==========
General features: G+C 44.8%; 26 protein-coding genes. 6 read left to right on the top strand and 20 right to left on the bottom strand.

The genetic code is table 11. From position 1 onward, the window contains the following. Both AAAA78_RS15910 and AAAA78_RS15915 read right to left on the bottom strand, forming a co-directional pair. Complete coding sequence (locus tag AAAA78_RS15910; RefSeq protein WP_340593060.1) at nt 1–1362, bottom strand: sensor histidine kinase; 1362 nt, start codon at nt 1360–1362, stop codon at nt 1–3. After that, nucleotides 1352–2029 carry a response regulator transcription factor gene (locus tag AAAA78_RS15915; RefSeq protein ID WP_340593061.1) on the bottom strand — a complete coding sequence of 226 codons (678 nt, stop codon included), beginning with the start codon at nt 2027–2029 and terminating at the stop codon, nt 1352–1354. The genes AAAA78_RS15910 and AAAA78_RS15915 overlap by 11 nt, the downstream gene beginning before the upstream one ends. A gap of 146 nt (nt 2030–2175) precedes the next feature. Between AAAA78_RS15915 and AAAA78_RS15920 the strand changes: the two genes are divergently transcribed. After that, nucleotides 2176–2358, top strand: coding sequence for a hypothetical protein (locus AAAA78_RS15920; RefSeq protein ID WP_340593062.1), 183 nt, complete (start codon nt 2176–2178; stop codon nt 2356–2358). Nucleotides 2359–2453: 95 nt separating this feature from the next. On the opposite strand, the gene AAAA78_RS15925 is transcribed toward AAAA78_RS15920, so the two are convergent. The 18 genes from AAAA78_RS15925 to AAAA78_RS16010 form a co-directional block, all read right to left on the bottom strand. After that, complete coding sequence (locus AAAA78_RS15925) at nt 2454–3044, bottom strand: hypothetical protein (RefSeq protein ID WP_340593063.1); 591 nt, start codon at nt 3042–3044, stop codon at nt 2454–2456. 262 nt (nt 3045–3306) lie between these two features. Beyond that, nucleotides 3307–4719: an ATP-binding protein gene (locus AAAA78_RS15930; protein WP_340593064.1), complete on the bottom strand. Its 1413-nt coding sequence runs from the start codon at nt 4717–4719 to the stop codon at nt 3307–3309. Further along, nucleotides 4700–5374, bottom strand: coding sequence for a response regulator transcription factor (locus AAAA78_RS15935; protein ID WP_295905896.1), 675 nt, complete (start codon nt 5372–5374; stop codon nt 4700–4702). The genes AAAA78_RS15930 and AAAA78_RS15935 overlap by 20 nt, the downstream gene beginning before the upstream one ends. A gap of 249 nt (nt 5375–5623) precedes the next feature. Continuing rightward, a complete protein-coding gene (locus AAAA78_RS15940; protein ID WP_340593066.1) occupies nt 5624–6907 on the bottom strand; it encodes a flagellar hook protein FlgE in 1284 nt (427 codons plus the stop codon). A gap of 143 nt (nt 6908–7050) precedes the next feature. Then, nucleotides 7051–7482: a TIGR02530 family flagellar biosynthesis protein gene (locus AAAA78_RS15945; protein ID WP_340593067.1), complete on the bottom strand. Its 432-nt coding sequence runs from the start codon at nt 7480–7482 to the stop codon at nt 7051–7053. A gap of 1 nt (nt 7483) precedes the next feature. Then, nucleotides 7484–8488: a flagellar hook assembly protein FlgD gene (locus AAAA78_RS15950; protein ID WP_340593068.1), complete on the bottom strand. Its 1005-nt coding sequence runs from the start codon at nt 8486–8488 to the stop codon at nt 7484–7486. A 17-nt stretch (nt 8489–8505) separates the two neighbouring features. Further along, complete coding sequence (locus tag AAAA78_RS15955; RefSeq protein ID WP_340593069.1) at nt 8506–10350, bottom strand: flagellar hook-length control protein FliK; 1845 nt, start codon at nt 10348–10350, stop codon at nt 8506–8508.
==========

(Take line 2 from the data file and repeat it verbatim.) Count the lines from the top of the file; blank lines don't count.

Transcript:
The genetic code is table 11. From position 1 onward, the window contains the following. Both AAAA78_RS15910 and AAAA78_RS15915 read right to left on the bottom strand, forming a co-directional pair. Complete coding sequence (locus tag AAAA78_RS15910; RefSeq protein WP_340593060.1) at nt 1–1362, bottom strand: sensor histidine kinase; 1362 nt, start codon at nt 1360–1362, stop codon at nt 1–3. After that, nucleotides 1352–2029 carry a response regulator transcription factor gene (locus tag AAAA78_RS15915; RefSeq protein ID WP_340593061.1) on the bottom strand — a complete coding sequence of 226 codons (678 nt, stop codon included), beginning with the start codon at nt 2027–2029 and terminating at the stop codon, nt 1352–1354. The genes AAAA78_RS15910 and AAAA78_RS15915 overlap by 11 nt, the downstream gene beginning before the upstream one ends. A gap of 146 nt (nt 2030–2175) precedes the next feature. Between AAAA78_RS15915 and AAAA78_RS15920 the strand changes: the two genes are divergently transcribed. After that, nucleotides 2176–2358, top strand: coding sequence for a hypothetical protein (locus AAAA78_RS15920; RefSeq protein ID WP_340593062.1), 183 nt, complete (start codon nt 2176–2178; stop codon nt 2356–2358). Nucleotides 2359–2453: 95 nt separating this feature from the next. On the opposite strand, the gene AAAA78_RS15925 is transcribed toward AAAA78_RS15920, so the two are convergent. The 18 genes from AAAA78_RS15925 to AAAA78_RS16010 form a co-directional block, all read right to left on the bottom strand. After that, complete coding sequence (locus AAAA78_RS15925) at nt 2454–3044, bottom strand: hypothetical protein (RefSeq protein ID WP_340593063.1); 591 nt, start codon at nt 3042–3044, stop codon at nt 2454–2456. 262 nt (nt 3045–3306) lie between these two features. Beyond that, nucleotides 3307–4719: an ATP-binding protein gene (locus AAAA78_RS15930; protein WP_340593064.1), complete on the bottom strand. Its 1413-nt coding sequence runs from the start codon at nt 4717–4719 to the stop codon at nt 3307–3309. Further along, nucleotides 4700–5374, bottom strand: coding sequence for a response regulator transcription factor (locus AAAA78_RS15935; protein ID WP_295905896.1), 675 nt, complete (start codon nt 5372–5374; stop codon nt 4700–4702). The genes AAAA78_RS15930 and AAAA78_RS15935 overlap by 20 nt, the downstream gene beginning before the upstream one ends. A gap of 249 nt (nt 5375–5623) precedes the next feature. Continuing rightward, a complete protein-coding gene (locus AAAA78_RS15940; protein ID WP_340593066.1) occupies nt 5624–6907 on the bottom strand; it encodes a flagellar hook protein FlgE in 1284 nt (427 codons plus the stop codon). A gap of 143 nt (nt 6908–7050) precedes the next feature. Then, nucleotides 7051–7482: a TIGR02530 family flagellar biosynthesis protein gene (locus AAAA78_RS15945; protein ID WP_340593067.1), complete on the bottom strand. Its 432-nt coding sequence runs from the start codon at nt 7480–7482 to the stop codon at nt 7051–7053. A gap of 1 nt (nt 7483) precedes the next feature. Then, nucleotides 7484–8488: a flagellar hook assembly protein FlgD gene (locus AAAA78_RS15950; protein ID WP_340593068.1), complete on the bottom strand. Its 1005-nt coding sequence runs from the start codon at nt 8486–8488 to the stop codon at nt 7484–7486. A 17-nt stretch (nt 8489–8505) separates the two neighbouring features. Further along, complete coding sequence (locus tag AAAA78_RS15955; RefSeq protein ID WP_340593069.1) at nt 8506–10350, bottom strand: flagellar hook-length control protein FliK; 1845 nt, start codon at nt 10348–10350, stop codon at nt 8506–8508.